Probably I should have been sending my stories to mainstream markets long since. It would be glib for me to point out here that my stories tend to be much longer than those markets will tolerate, or that magazines such as Playboy want contemporary or near-future stories rather than historical ones, or that most of the "literary" journals pay in prestige and not cash. The sorry truth is, my foray into the so-called "genre" markets has proven so successful -- beyond anything I had anticipated -- that it's just easier to keep submitting to editors who know me and my work, rather than to start anew at Kilometer Zero in that huge slush pile at Glimmer Train or wherever. I respect Bruce Sterling, who eloquently defends genre as "an almost unalloyed good," but I also respect fiction writers such as Fred Chappell and Joyce Carol Oates, who publish freely in all sorts of markets, from the "popular" to the "literary," and are tied to no single genre -- except, arguably, the genre of Fred Chappell stories, or Joyce Carol Oates stories. Ultimately, I'd like, of course, for Andy Duncan stories to be considered their own genre, but I'm not there yet.

NG: Aside from your teachers, have any writers, genre or mainstream, particularly influenced your writing? Some names seem quite probable: William Faulkner from the literary canon, Howard Waldrop from the genre side...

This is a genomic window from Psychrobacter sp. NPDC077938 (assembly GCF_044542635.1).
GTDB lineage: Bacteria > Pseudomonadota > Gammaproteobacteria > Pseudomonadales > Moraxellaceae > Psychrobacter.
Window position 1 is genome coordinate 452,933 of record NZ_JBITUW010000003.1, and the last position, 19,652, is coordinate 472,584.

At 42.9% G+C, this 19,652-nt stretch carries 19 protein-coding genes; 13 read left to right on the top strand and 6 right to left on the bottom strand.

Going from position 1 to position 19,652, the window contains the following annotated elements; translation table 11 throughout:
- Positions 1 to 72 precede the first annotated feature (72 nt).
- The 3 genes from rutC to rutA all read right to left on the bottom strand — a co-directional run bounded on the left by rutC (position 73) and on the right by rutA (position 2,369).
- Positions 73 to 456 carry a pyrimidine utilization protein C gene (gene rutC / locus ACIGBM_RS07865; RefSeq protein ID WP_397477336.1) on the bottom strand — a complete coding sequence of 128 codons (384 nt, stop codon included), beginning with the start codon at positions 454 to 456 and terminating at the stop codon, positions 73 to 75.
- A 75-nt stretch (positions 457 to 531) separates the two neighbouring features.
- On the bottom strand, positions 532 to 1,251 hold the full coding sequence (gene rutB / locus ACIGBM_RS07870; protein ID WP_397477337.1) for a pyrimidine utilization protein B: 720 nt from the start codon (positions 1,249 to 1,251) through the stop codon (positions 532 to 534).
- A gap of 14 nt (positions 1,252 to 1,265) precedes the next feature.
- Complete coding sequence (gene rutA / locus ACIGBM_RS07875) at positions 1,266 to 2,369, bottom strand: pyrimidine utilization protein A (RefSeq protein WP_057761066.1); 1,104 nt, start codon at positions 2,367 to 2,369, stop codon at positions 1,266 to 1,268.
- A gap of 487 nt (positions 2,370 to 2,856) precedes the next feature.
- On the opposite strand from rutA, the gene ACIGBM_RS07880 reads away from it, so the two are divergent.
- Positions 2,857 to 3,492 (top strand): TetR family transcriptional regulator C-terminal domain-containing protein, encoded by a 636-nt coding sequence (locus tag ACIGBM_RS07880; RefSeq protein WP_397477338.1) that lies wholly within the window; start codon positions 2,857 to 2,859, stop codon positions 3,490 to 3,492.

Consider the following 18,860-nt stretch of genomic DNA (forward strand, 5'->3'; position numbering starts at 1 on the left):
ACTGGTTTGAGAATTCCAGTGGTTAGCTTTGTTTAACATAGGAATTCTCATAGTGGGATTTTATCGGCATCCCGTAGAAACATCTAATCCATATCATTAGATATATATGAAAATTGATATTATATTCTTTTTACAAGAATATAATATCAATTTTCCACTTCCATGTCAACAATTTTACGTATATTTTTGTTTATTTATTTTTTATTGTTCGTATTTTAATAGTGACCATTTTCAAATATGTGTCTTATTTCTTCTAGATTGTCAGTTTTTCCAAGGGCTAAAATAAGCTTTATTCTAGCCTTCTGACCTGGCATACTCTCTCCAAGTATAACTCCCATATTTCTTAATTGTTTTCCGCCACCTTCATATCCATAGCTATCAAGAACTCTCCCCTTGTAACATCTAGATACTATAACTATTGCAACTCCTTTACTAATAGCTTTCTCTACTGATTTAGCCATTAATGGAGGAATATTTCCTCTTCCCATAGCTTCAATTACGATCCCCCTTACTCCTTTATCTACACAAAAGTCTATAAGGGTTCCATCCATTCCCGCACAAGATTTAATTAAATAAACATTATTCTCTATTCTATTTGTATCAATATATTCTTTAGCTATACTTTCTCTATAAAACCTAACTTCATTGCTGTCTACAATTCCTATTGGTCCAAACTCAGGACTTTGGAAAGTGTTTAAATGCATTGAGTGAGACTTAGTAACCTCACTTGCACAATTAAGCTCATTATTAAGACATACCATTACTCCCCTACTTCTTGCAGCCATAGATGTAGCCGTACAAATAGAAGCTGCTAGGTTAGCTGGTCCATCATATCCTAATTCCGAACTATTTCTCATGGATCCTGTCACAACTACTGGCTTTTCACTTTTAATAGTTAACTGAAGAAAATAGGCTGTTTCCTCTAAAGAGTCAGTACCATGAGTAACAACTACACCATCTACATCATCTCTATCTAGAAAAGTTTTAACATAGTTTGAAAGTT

AD: Certainly Faulkner and Waldrop are two huge influences. I don't think it coincidental that I was preparing for a fall graduate seminar on Faulkner the summer I attended Clarion West; the extracurricular reading I carried to Seattle was Absalom, Absalom! Let's see, who else? Edgar Allan Poe. Herman Melville. Ursula Le Guin. Zora Neale Hurston. Lewis Carroll. James Thurber. Shirley Jackson. Ross Macdonald. Leigh Brackett. Frederik Pohl. Cyril Kornbluth. Arthur Conan Doyle. Dr. Seuss. Roald Dahl. Ray Bradbury. Harlan Ellison. Edward Gorey. Charles Addams. The late Walt Kelly's comic strip Pogo, especially that amazing language he invented -- the greatest achievement of dialect fiction in the 20th century. P.G. Wodehouse. Mark Twain. Stephen King. Peter Straub. Charles Chesnutt. Alfred Hitchcock, who certainly had a hand in writing all his movies, though he never took a screen credit -- and, since I brought up filmmaking, I should add the names Tim Burton, Terry Gilliam, and Stanley Kubrick, and John Ford and Howard Hawks and David Lean and John Frankenheimer and Robert Wise and Jacques Tati and George Melies and, yes, Ed Wood and -- oh, let's not go there. The heyday of the National Lampoon, especially the stuff Michael O'Donoghue and P.J. O'Rourke wrote. Lots of comic books, too, especially Stan Lee's, and Steve Gerber's Howard the Duck. Mad magazine influenced my whole world-view more than I can say, and so have Jan Harold Brunvand's books on urban legends. Speaking of urban legends, should I mention all those trashy "non-fiction" paperbacks I devoured as a kid, on Jack the Ripper and the Loch Ness Monster and UFOs? I'm happy to report that I continue to discover "new" inspirations all the time. In the year of our Lord 2000, for example, I belatedly became the last SF/fantasy reader on the planet to discover the works of Neil Gaiman, and I am mainlining the man, I cannot read enough of him. His influence will assert itself eventually, I'm sure.